Yesterday screens around the world flickered with the impossible images of a huge gossamer balloon as it floated into the nothing of the stratosphere. Beneath it clung the tiny dot of a capsule.
Austrian Felix Baumgartner – aged 43 – jumped from this capsule 128,000 feet (24 miles) above the Earth for scientific knowledge, to set a new record for the highest skydive and to be the first human to travel, unaided by a jet engine, faster than the speed of sound. He succeeded.
He was helped by a team of American scientists along with retired US Air Force colonel Joe Kittinger who held the previous record for the highest skydive (over 100,000 feet).
The balloon set off quietly, wafting like a weary ghost up and up. On Earth millions watched and tried to understand how this man of flesh, family and plans could even think of such a journey.
Commentary spaced details around the ascent. There were statistics and then feet, thousands of feet, tens of thousands of feet and finally a hundred thousand feet all stretching minds into new atmospheres.
Checks were carried out. The “egress” rehearsed. The deep, calm voice of Kittinger rolled into space. This was the voice that Baumgartner wished to hear in the capsule. This was the voice that understood how to overcome a body’s natural instincts to remain safe. The urgent need was to hold nerve and trust the team.
Minutes to the jump ticked away and Baumgartner’s breathing became shorter, the rasps deeper. Focus on the instructions. Open the valve.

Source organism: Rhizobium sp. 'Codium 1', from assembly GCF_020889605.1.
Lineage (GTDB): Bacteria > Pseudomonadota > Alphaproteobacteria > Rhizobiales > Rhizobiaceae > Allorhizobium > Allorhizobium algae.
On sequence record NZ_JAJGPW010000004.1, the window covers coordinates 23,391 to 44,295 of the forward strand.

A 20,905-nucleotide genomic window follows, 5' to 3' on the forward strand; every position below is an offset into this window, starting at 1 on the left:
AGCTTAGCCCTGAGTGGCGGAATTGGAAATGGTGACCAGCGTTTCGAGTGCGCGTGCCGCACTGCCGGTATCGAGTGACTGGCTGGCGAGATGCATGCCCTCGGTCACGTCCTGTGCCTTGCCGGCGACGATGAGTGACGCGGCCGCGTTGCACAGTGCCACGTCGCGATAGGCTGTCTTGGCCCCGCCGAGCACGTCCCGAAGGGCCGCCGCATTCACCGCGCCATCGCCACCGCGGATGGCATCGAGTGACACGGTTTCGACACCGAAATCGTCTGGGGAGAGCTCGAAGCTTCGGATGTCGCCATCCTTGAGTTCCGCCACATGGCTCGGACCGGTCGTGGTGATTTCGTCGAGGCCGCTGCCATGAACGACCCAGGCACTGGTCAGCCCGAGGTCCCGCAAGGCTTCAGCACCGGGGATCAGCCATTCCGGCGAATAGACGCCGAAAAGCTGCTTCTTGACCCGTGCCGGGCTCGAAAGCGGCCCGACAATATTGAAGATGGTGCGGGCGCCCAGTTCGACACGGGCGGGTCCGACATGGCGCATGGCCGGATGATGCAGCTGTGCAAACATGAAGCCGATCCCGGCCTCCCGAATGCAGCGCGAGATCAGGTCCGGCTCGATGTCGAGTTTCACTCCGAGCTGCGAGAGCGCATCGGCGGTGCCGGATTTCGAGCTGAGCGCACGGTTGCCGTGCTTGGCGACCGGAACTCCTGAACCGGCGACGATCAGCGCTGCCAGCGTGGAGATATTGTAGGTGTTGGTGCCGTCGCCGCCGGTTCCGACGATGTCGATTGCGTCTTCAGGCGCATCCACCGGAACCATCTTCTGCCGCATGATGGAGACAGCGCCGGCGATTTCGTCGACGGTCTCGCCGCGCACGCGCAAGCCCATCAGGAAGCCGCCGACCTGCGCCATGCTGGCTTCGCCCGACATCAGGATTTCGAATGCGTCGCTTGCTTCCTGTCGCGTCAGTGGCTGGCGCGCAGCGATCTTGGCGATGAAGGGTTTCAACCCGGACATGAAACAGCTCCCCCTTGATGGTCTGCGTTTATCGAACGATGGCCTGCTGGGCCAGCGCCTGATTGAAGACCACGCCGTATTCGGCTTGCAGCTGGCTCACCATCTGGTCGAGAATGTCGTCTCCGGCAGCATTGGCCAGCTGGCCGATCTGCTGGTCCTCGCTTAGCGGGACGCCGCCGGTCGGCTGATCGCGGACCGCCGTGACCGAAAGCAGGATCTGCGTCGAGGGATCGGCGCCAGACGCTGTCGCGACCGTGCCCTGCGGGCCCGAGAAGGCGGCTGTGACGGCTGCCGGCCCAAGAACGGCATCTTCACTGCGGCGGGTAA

The pale orb, tight with helium, slipped higher and higher. It looked briefly possible that the capsule and skydiver would disappear into the forever and far away like Curious George. 125,000 feet, 126,000, 127,000 – open the valve. The voice – calm and steady.
Below tension bounced off fright. 84-year-old Kittinger repeated and requested. Baumgartner’s breathing did not steady. Silence where there might have been response.
Still the rich voice talked life to the lonely skydiver. It talked with the slow military tone that convinces and persuades that there is no chance of failure. It talked deep into the suspended minds of Baumgartner and those who watched. Each word said stay with us young man. One step at time.
Open the doors. Roll the seat forward. There, thousands of heartbeats above, two suited legs appeared, balanced on a tiny ledge in space. Kittinger again reminded, commanded, reassured. Baumgartner rose to his feet. His helmeted figure filled the capsule opening.
The final command: “Start the cameras and our guardian angel will take care of you.”
Baumgartner saluted then dropped like a toy towards Earth. First he was a white dot that bulleted into the black, then he tumbled and span, regained control and finally slowed to safety beneath a white canopy.
In the first four minutes of the skydive Baumgartner had gone supersonic and reached a speed of up to 833 miles per hour. Some five minutes later he had returned from the edge of space to float into sunlight, land gently and then fold briefly to his grateful knees.
It doesn’t sound like he’s keen to do it again.
Neither was Garnerin in 1802.